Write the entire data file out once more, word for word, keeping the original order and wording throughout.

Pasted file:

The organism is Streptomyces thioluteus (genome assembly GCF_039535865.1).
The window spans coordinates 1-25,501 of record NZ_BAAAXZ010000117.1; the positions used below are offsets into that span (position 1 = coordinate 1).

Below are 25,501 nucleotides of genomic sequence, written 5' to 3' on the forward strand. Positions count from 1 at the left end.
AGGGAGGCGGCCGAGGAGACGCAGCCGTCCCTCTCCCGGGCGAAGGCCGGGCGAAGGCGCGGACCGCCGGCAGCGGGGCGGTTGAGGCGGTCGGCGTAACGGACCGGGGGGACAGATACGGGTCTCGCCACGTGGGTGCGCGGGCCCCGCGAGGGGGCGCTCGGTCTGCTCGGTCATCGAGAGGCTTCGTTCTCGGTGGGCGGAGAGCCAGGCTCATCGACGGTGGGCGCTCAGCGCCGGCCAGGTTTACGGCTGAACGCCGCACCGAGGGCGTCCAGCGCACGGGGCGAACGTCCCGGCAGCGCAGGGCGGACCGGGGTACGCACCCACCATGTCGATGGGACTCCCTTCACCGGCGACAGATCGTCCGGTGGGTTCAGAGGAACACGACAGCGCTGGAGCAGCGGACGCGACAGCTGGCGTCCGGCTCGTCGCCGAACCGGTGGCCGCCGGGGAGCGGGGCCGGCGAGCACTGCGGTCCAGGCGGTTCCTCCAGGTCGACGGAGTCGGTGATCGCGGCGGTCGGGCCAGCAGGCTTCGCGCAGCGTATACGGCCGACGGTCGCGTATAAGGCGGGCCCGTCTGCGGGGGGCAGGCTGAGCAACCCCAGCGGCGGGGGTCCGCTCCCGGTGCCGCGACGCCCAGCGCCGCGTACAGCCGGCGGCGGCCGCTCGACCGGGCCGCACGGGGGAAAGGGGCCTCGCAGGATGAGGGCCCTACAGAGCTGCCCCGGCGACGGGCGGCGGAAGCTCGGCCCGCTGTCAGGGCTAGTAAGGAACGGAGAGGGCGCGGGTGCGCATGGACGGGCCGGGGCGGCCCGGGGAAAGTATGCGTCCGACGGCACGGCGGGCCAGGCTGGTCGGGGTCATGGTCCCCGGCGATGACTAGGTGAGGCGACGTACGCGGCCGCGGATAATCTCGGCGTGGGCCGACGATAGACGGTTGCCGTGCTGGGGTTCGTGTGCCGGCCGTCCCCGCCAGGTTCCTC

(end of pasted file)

The organism is Streptomyces thioluteus (genome assembly GCF_039535865.1).
The window spans coordinates 1-25,501 of record NZ_BAAAXZ010000117.1; the positions used below are offsets into that span (position 1 = coordinate 1).

Below are 25,501 nucleotides of genomic sequence, written 5' to 3' on the forward strand. Positions count from 1 at the left end.
AGGGAGGCGGCCGAGGAGACGCAGCCGTCCCTCTCCCGGGCGAAGGCCGGGCGAAGGCGCGGACCGCCGGCAGCGGGGCGGTTGAGGCGGTCGGCGTAACGGACCGGGGGGACAGATACGGGTCTCGCCACGTGGGTGCGCGGGCCCCGCGAGGGGGCGCTCGGTCTGCTCGGTCATCGAGAGGCTTCGTTCTCGGTGGGCGGAGAGCCAGGCTCATCGACGGTGGGCGCTCAGCGCCGGCCAGGTTTACGGCTGAACGCCGCACCGAGGGCGTCCAGCGCACGGGGCGAACGTCCCGGCAGCGCAGGGCGGACCGGGGTACGCACCCACCATGTCGATGGGACTCCCTTCACCGGCGACAGATCGTCCGGTGGGTTCAGAGGAACACGACAGCGCTGGAGCAGCGGACGCGACAGCTGGCGTCCGGCTCGTCGCCGAACCGGTGGCCGCCGGGGAGCGGGGCCGGCGAGCACTGCGGTCCAGGCGGTTCCTCCAGGTCGACGGAGTCGGTGATCGCGGCGGTCGGGCCAGCAGGCTTCGCGCAGCGTATACGGCCGACGGTCGCGTATAAGGCGGGCCCGTCTGCGGGGGGCAGGCTGAGCAACCCCAGCGGCGGGGGTCCGCTCCCGGTGCCGCGACGCCCAGCGCCGCGTACAGCCGGCGGCGGCCGCTCGACCGGGCCGCACGGGGGAAAGGGGCCTCGCAGGATGAGGGCCCTACAGAGCTGCCCCGGCGACGGGCGGCGGAAGCTCGGCCCGCTGTCAGGGCTAGTAAGGAACGGAGAGGGCGCGGGTGCGCATGGACGGGCCGGGGCGGCCCGGGGAAAGTATGCGTCCGACGGCACGGCGGGCCAGGCTGGTCGGGGTCATGGTCCCCGGCGATGACTAGGTGAGGCGACGTACGCGGCCGCGGATAATCTCGGCGTGGGCCGACGATAGACGGTTGCCGTGCTGGGGTTCGTGTGCCGGCCGTCCCCGCCAGGTTCCTC